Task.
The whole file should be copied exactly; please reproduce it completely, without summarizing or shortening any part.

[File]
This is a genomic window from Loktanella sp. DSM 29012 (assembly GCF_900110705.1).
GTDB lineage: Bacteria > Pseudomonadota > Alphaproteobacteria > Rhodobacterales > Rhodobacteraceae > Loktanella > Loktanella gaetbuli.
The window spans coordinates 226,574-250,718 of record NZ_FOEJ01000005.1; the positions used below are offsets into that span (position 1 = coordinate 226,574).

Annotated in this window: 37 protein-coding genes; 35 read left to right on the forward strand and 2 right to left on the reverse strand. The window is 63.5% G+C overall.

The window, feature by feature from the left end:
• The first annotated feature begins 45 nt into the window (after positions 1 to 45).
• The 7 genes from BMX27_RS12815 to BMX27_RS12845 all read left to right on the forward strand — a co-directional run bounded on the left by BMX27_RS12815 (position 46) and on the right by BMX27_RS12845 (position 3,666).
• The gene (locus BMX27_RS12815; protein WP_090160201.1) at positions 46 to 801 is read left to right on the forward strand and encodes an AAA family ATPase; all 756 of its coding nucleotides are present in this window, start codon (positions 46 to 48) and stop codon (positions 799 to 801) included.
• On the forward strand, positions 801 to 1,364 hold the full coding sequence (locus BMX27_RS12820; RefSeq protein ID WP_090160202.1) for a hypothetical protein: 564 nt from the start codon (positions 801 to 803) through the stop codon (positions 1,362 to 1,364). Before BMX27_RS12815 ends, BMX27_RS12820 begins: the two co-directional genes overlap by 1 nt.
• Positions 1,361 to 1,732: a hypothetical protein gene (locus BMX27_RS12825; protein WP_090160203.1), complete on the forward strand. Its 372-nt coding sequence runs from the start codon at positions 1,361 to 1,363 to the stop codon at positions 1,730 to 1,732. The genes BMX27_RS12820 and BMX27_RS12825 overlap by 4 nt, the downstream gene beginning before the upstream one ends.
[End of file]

This is a genomic window from Loktanella sp. DSM 29012 (assembly GCF_900110705.1).
GTDB lineage: Bacteria > Pseudomonadota > Alphaproteobacteria > Rhodobacterales > Rhodobacteraceae > Loktanella > Loktanella gaetbuli.
The window spans coordinates 226,574-250,718 of record NZ_FOEJ01000005.1; the positions used below are offsets into that span (position 1 = coordinate 226,574).

Annotated in this window: 37 protein-coding genes; 35 read left to right on the forward strand and 2 right to left on the reverse strand. The window is 63.5% G+C overall.

The window, feature by feature from the left end:
• The first annotated feature begins 45 nt into the window (after positions 1 to 45).
• The 7 genes from BMX27_RS12815 to BMX27_RS12845 all read left to right on the forward strand — a co-directional run bounded on the left by BMX27_RS12815 (position 46) and on the right by BMX27_RS12845 (position 3,666).
• The gene (locus BMX27_RS12815; protein WP_090160201.1) at positions 46 to 801 is read left to right on the forward strand and encodes an AAA family ATPase; all 756 of its coding nucleotides are present in this window, start codon (positions 46 to 48) and stop codon (positions 799 to 801) included.
• On the forward strand, positions 801 to 1,364 hold the full coding sequence (locus BMX27_RS12820; RefSeq protein ID WP_090160202.1) for a hypothetical protein: 564 nt from the start codon (positions 801 to 803) through the stop codon (positions 1,362 to 1,364). Before BMX27_RS12815 ends, BMX27_RS12820 begins: the two co-directional genes overlap by 1 nt.
• Positions 1,361 to 1,732: a hypothetical protein gene (locus BMX27_RS12825; protein WP_090160203.1), complete on the forward strand. Its 372-nt coding sequence runs from the start codon at positions 1,361 to 1,363 to the stop codon at positions 1,730 to 1,732. The genes BMX27_RS12820 and BMX27_RS12825 overlap by 4 nt, the downstream gene beginning before the upstream one ends.